Prepare for Severe Weather

Don’t Let Severe Weather Take You by Surprise


KAMM is an Ambassador for a Weather Ready Nation

Find out what you can do before severe weather strikes.  Preparation is key to staying safe and minimizing impacts.

Be Weather-Ready: Check the forecast regularly to see if you’re at risk for severe weather.  Listen to local news or a NOAA Weather Radio to stay informed about severe thunderstorm watches and warnings.  Check the Weather-Ready Nation for tips.

Sign Up for Notifications: Know how your community sends warning.  Some communities have outdoor sirens.  Others depend on media and smart phones to alert residents to severe storms.

Create a Communications Plan: Have a family plan that includes an emergency meeting place and related information.  Pick a safe room in your home such as a basement, storm cellar or an interior room on the lowest floor with no windows.  Get more ideas for a plan at:

Practice Your Plan: Conduct a family severe thunderstorm drill regularly so everyone knows what to do if a damaging wind or large hail is approaching.  Make sure all members of your family know to go there when severe thunderstorm warnings are issued.  Don’t forget pets if time allows.

Prepare Your Home: Keep trees and branches trimmed near your house.  If you have time before severe weather hits, secure loose objects, close windows and doors, and move any valuable objects inside or under a sturdy structure.

Help Your Neighbor: Encourage your loved ones to prepare for severe thunderstorms.  Take CPR training so you can help if someone is hurt during severe weather.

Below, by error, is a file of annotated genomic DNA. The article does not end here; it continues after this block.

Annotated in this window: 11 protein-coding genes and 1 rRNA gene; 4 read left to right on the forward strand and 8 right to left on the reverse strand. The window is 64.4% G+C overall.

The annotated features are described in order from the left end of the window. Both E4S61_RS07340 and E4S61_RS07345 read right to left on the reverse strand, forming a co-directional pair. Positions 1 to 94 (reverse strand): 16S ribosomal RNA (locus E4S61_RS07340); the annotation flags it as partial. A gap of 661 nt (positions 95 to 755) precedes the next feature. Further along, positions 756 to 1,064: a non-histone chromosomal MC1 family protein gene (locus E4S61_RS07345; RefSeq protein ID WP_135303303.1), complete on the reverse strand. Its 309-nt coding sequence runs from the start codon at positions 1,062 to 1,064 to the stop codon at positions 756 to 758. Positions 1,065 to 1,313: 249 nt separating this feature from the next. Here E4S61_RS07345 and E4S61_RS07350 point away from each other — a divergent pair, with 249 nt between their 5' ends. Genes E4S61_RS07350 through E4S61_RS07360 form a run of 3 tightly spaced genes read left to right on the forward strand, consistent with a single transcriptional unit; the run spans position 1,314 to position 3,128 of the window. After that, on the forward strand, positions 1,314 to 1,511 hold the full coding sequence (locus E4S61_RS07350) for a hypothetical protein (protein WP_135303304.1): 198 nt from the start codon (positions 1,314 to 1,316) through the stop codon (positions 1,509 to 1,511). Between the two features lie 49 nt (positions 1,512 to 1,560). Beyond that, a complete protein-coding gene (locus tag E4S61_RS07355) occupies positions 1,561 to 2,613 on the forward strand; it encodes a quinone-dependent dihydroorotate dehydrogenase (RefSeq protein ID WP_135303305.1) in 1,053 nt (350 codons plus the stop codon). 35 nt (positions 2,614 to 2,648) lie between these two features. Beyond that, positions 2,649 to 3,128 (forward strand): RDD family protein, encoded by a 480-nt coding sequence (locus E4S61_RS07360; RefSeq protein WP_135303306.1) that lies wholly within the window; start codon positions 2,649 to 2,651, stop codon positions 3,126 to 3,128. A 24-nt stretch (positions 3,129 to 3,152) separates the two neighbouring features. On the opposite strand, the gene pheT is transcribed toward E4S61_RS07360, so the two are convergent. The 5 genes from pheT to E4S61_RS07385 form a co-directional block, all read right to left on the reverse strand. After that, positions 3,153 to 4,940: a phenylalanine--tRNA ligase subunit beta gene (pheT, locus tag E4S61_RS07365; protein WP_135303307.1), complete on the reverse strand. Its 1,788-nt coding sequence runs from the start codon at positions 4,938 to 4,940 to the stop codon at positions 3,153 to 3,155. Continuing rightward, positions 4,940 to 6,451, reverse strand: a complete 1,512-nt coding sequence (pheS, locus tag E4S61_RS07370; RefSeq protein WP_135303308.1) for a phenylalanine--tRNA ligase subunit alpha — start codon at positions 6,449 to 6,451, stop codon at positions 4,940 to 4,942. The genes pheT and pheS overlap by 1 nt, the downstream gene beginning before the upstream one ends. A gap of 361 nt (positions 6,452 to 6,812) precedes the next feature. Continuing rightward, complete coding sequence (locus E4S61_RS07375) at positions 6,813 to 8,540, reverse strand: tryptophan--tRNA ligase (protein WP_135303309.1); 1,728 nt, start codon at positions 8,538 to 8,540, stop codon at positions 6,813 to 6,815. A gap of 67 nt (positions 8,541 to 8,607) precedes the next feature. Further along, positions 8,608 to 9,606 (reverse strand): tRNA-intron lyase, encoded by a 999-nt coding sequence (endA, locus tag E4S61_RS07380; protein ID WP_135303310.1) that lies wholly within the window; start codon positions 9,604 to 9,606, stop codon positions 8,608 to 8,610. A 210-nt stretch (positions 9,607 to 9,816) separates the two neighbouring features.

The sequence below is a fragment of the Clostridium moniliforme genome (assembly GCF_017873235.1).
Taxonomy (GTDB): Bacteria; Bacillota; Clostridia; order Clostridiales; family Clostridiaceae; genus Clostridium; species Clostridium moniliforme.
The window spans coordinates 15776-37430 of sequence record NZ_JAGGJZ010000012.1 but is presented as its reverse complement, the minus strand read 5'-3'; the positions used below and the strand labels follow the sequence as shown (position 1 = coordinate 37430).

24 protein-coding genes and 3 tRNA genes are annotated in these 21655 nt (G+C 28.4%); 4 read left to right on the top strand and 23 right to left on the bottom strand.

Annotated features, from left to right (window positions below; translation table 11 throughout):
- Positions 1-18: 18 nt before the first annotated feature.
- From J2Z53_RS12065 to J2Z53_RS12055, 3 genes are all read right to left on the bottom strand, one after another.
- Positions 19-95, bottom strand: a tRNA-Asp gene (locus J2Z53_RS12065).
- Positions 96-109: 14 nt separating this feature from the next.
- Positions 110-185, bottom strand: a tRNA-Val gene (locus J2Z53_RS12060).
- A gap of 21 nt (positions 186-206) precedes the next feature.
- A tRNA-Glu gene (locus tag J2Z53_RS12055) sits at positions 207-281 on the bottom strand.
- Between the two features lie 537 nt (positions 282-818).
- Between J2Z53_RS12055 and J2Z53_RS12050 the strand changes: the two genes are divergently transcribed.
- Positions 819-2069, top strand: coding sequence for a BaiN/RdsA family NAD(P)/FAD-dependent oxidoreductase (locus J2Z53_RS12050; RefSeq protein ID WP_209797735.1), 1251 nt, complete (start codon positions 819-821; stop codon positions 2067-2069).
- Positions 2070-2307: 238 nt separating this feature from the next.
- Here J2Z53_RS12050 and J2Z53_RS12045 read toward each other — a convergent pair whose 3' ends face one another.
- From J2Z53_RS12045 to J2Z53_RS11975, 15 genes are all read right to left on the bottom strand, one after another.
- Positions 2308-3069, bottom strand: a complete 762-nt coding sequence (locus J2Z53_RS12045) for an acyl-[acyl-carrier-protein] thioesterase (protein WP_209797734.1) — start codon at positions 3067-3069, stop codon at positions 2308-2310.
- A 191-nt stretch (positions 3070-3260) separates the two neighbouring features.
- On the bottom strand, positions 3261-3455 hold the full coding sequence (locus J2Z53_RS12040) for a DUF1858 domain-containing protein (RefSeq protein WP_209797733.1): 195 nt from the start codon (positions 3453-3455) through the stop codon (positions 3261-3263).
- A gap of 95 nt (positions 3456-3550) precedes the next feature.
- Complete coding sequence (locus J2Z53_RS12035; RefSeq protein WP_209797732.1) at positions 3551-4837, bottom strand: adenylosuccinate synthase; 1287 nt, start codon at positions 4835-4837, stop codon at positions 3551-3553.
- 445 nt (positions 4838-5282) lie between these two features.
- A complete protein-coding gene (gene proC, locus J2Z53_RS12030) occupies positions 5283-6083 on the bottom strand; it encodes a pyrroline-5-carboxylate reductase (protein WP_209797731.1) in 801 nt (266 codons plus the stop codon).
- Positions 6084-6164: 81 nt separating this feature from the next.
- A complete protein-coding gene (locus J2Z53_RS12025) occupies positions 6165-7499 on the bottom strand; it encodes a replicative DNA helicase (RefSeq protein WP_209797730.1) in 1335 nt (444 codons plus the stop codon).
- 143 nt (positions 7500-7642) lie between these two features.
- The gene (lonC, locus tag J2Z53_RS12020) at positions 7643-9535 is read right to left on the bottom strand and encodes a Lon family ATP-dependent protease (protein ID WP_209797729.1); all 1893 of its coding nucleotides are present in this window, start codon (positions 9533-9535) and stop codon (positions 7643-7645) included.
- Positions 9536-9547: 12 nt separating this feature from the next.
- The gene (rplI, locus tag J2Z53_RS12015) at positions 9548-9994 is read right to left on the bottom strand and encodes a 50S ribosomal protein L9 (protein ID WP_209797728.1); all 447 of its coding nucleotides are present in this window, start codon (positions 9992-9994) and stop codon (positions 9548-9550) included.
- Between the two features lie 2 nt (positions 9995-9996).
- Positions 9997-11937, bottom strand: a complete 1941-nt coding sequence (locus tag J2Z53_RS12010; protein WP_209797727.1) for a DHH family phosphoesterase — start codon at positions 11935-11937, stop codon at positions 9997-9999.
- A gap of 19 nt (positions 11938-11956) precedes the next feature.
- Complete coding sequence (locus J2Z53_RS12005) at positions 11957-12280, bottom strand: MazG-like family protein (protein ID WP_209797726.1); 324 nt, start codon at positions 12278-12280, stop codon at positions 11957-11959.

Winter Storm Safety Tips

During extremely cold weather or winter storms, staying warm and safe can be a challenge.  A winter storm can last a few hours or several days.  They can bring cold temperatures, power failures, loss of communication services, and icy roads.  Before the storm strikes, make sure you prepare your home, pets, and vehicles.  Know what to do before, during, and after a winter storm:


  • Have emergency supplies in place at home, at work, and in your car.
  • Sign up for emergency weather alerts.


  • Have a carbon monoxide alarm in place, especially if using alternative heating devices.  Only use generators and grills outdoors and away from windows.  Never heat your home with a gas stovetop or oven.
  • Keep your cell phone and other electronic devices charged in case you lose power.


  • Reduce the risk of a heart attack and avoid overexertion when shoveling and walking in the snow.
  • Stay away from downed power lines and beware of falling branches and ice.
  • Watch for signs of frostbite and hypothermia and begin treatment right away.




FEMA Mobile App Introduces New Mitigate Your Risk Section

Features in the App

  • Receive real-time alerts from the National Weather Service for up to five locations nationwide.
  • Share real-time notifications with loved ones via text, email and social media.
  • Learn emergency safety tips for over 20 types of disasters, including fires, flooding, hurricanes, snowstorms, tornadoes, volcanoes and more.
  • Locate open emergency shelters and disaster recovery centers in your area where you can talk to a FEMA representative in person.
  • Prepare for disasters with a customizable emergency kit checklistemergency family plan, and reminders.
  • Connect with FEMA to register for disaster assistance. 
  • Toggle between English and Spanish.
  • Follow the FEMA blog.

Download the FEMA Mobile App.







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